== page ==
Advice for keeping employee holiday parties lawsuit-free

Posted on December 13, 2013 by Rick Rossignol

With Christmas and New Year’s approaching, companies often treat their employees to parties to celebrate the holidays and honor employees’ hard work during the past year; however, no one wants these parties to turn into a human resources nightmare.
“Plan your party carefully and have a committee develop the plans,” said Rick Rossignol, CEO of RTR CONSULTING The Human Resource Experts. “I highly recommend not serving any alcohol. No one wants to be the Grinch, but limiting alcohol is a very good idea.”
The 20-year human resource expert suggests using drink tickets for all drinks, hosting the event at a restaurant or hotel and hiring professional bartenders and servers.
If alcohol is served, Rossignol recommends giving employees taxi vouchers or booking hotel rooms for those who are too inebriated to safely drive themselves home. Assigning a monitor also helps.
“Even though your company party may not occur during working hours or at your workplace, liability is still there,” Rossignol said, referencing a recent court case involving the Marriott.
A Marriott employee who left the company party, struck another vehicle and killed the driver was sentenced to six years in prison. The deceased’s family sued Marriott, and the courts ruled that an employer may be found liable for its employee’s offences as long as the proximate cause of the injury (here, alcohol consumption) occurred within the scope of employment. Since the company party was an annual event, the court considered it within the scope of employment. According to the court, it was irrelevant that the employee’s negligence was the cause of the death.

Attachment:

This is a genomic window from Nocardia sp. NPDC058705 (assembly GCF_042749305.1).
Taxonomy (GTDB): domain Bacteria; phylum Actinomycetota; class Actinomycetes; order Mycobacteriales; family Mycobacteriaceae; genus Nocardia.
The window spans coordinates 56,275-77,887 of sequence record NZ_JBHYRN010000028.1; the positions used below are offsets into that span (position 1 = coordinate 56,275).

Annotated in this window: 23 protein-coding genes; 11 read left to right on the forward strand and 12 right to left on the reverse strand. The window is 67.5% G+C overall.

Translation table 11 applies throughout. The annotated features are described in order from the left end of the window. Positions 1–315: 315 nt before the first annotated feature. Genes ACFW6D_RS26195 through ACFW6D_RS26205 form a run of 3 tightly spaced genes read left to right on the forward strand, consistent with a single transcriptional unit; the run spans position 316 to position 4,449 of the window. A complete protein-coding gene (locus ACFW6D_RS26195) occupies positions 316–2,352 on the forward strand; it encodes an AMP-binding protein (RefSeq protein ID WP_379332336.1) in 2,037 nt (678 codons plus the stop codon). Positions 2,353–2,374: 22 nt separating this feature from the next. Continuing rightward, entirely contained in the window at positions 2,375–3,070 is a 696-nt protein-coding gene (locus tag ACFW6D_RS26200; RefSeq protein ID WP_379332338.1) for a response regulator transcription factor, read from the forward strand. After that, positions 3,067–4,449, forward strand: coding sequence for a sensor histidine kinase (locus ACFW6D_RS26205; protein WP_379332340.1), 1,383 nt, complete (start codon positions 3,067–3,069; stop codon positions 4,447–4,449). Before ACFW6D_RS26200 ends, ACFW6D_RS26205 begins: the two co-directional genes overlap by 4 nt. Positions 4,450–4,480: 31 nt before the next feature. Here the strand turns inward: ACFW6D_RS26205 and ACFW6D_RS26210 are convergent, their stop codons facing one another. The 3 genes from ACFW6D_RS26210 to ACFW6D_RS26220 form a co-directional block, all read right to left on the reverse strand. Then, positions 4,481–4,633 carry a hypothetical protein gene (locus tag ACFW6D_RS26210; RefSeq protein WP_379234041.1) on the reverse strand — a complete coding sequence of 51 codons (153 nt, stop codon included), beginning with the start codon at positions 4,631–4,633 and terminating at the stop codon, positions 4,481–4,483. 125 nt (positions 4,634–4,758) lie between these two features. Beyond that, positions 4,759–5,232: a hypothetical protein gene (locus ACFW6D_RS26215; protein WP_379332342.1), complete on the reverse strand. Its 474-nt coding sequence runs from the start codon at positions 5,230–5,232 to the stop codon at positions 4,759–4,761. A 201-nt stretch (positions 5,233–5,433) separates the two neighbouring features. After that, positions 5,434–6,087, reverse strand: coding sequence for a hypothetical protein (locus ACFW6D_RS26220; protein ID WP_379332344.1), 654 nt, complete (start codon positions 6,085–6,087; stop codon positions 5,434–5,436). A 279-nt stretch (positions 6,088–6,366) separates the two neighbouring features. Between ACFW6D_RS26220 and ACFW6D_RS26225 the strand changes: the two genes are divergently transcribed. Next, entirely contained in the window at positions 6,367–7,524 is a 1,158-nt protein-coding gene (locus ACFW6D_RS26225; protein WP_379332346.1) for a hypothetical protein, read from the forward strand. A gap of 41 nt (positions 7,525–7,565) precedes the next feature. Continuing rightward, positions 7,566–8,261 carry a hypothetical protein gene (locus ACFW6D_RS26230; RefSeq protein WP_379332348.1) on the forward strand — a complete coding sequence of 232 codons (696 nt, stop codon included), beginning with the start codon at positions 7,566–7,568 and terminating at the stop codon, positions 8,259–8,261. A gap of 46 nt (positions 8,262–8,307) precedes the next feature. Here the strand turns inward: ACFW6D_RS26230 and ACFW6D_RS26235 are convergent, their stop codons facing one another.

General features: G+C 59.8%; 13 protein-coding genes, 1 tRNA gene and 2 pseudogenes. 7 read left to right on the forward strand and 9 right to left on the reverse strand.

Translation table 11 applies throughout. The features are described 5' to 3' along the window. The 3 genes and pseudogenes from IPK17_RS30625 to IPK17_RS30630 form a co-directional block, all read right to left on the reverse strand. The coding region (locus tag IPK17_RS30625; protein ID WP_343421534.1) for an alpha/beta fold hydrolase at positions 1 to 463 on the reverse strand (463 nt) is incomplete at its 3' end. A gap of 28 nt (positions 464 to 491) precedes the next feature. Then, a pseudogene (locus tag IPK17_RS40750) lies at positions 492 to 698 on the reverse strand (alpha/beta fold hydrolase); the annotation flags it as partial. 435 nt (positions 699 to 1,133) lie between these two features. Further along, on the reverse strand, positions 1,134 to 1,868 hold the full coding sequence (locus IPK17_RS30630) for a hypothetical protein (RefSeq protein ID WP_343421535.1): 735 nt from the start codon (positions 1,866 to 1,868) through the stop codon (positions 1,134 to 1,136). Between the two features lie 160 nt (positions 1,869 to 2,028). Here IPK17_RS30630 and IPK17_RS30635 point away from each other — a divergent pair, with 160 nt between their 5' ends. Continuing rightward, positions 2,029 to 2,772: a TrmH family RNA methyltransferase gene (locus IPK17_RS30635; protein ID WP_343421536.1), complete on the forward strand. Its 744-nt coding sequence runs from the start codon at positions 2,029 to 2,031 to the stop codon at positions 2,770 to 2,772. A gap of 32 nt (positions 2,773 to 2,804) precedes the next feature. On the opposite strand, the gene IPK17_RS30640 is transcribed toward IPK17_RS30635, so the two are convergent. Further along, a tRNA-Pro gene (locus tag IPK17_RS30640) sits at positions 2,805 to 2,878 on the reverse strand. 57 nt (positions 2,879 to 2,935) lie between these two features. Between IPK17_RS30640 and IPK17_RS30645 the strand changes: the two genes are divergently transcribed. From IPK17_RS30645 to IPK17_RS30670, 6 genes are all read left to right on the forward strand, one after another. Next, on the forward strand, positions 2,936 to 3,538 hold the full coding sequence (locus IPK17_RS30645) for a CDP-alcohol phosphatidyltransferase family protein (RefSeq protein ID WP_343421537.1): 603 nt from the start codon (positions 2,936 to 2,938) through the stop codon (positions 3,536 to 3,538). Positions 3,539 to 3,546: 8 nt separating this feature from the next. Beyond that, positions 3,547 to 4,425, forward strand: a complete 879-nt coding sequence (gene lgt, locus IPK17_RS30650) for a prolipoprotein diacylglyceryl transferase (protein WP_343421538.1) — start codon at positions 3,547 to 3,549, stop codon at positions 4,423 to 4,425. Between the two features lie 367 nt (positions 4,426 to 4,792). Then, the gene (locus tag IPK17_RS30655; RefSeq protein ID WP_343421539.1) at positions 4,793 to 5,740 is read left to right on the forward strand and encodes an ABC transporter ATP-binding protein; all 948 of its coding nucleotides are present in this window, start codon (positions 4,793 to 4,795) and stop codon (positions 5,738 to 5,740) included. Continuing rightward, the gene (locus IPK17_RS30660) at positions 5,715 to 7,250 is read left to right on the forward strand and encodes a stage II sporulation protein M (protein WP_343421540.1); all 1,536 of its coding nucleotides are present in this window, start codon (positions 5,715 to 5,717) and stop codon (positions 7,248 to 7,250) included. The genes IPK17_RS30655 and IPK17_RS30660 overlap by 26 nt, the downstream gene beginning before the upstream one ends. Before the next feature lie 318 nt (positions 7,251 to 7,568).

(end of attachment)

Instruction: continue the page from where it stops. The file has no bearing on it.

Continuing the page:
Sexual harassment at Christmas parties can also lead to law suits. Thirty-six percent of U.S. employers report worker misconduct at holiday parties. This misconduct includes excessive drinking, sexual advances, off-color jokes, vulgar language, arguments and fistfights.
Rossignol suggests companies send employees an email reminding them they are accountable for their actions.
“Invite spouses and significant others to the party,” Rossignol said. “It reminds people to behave themselves. It is imperative to remind employees that the company rules still apply — this means appropriate dress and appropriate conduct.
“Even with these safety precautions, you can still use this opportunity to show your appreciation and reflect on the success and contributions of your employees,” he said.
RTR CONSULTING The Human Resource Experts is a human resources consulting company with more than 20 years of experience. The firm helps small, start-up and medium-sized businesses develop effective and efficient human resource policies, procedures and best practices. In addition, RTR CONSULTING works to help their clients build and align their human resources strategies, retain the best talent and lower their employment costs. Its three programs are Outsourced Human Resources Retained Partnership, Human Resources Helpline and Human Resources Projects. For more information, call 805-493-2136 or visit

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